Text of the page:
SOUTH-EAST Asian foreign ministers gathered in the Laos capital Vientiane yesterday remained divided on their attitudes towards China and the South China Sea.
The 10-nation Association of Southeast Asian Nations (ASEAN) ends conferences with a joint statement, but the determination of some members to describe China’s conduct as a form of territorial expansion has whipped up a diplomatic quagmire.
The cardinal ASEAN principle is decisions by consensus, which means that any country can veto a proposal, and Cambodia appears set on doing this.
It blocked a reference to the dispute in 2012 that ended with the ministers failing to issue a statement for the first time in ASEAN history.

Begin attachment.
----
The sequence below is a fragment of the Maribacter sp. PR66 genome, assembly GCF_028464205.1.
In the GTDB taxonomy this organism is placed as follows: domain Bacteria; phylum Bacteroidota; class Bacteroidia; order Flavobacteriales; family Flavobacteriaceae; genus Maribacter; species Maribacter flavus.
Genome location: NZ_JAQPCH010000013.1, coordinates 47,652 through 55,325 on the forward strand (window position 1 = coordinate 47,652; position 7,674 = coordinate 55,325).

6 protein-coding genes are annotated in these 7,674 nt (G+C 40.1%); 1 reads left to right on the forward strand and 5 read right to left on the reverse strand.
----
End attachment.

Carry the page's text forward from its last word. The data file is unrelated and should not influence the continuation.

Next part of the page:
Laotian Foreign Minister Saleumxay Kommasith made no mention of the dispute in his opening remarks.
“Despite conflicts and challenges that have occurred in different parts of the world, peace, stability and development co-operation among nations remain the prevailing trend in this era,” he said.
The talks in Vientiane dealt with terrorism, economy, climate change, security, the impact of Brexit and other issues, but the elephant in the room was the July 12 decision by a Hague-based tribunal.
The Permanent Court of Arbitration found that China had no basis for claims to territorial waters near the Philippines, even though Beijing warned beforehand that it did not welcome the court’s mediation and would not honour its findings.